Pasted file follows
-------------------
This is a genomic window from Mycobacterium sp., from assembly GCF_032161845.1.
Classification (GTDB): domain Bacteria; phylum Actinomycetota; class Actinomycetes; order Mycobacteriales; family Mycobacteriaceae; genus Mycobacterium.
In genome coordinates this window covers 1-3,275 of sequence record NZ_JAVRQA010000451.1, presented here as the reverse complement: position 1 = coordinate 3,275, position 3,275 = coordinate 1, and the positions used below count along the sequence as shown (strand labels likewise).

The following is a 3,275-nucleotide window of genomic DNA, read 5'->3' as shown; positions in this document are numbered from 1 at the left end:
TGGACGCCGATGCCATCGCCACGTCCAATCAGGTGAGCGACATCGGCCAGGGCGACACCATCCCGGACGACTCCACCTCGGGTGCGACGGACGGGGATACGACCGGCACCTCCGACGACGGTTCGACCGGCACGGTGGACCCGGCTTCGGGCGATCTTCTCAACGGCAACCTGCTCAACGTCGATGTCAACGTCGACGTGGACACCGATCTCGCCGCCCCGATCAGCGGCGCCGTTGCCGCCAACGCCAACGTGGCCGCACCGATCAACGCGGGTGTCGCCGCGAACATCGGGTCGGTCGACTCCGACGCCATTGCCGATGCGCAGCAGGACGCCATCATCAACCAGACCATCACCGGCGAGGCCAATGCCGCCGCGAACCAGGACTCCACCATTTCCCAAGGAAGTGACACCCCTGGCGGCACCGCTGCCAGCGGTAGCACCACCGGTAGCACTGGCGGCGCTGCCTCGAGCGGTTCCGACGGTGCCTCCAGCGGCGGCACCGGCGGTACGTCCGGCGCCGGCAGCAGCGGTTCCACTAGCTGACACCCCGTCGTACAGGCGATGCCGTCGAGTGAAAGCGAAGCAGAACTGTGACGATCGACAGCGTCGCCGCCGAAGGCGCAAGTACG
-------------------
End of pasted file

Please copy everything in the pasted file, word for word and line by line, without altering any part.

This is a genomic window from Mycobacterium sp., from assembly GCF_032161845.1.
Classification (GTDB): domain Bacteria; phylum Actinomycetota; class Actinomycetes; order Mycobacteriales; family Mycobacteriaceae; genus Mycobacterium.
In genome coordinates this window covers 1-3,275 of sequence record NZ_JAVRQA010000451.1, presented here as the reverse complement: position 1 = coordinate 3,275, position 3,275 = coordinate 1, and the positions used below count along the sequence as shown (strand labels likewise).

The following is a 3,275-nucleotide window of genomic DNA, read 5'->3' as shown; positions in this document are numbered from 1 at the left end:
TGGACGCCGATGCCATCGCCACGTCCAATCAGGTGAGCGACATCGGCCAGGGCGACACCATCCCGGACGACTCCACCTCGGGTGCGACGGACGGGGATACGACCGGCACCTCCGACGACGGTTCGACCGGCACGGTGGACCCGGCTTCGGGCGATCTTCTCAACGGCAACCTGCTCAACGTCGATGTCAACGTCGACGTGGACACCGATCTCGCCGCCCCGATCAGCGGCGCCGTTGCCGCCAACGCCAACGTGGCCGCACCGATCAACGCGGGTGTCGCCGCGAACATCGGGTCGGTCGACTCCGACGCCATTGCCGATGCGCAGCAGGACGCCATCATCAACCAGACCATCACCGGCGAGGCCAATGCCGCCGCGAACCAGGACTCCACCATTTCCCAAGGAAGTGACACCCCTGGCGGCACCGCTGCCAGCGGTAGCACCACCGGTAGCACTGGCGGCGCTGCCTCGAGCGGTTCCGACGGTGCCTCCAGCGGCGGCACCGGCGGTACGTCCGGCGCCGGCAGCAGCGGTTCCACTAGCTGACACCCCGTCGTACAGGCGATGCCGTCGAGTGAAAGCGAAGCAGAACTGTGACGATCGACAGCGTCGCCGCCGAAGGCGCAAGTACG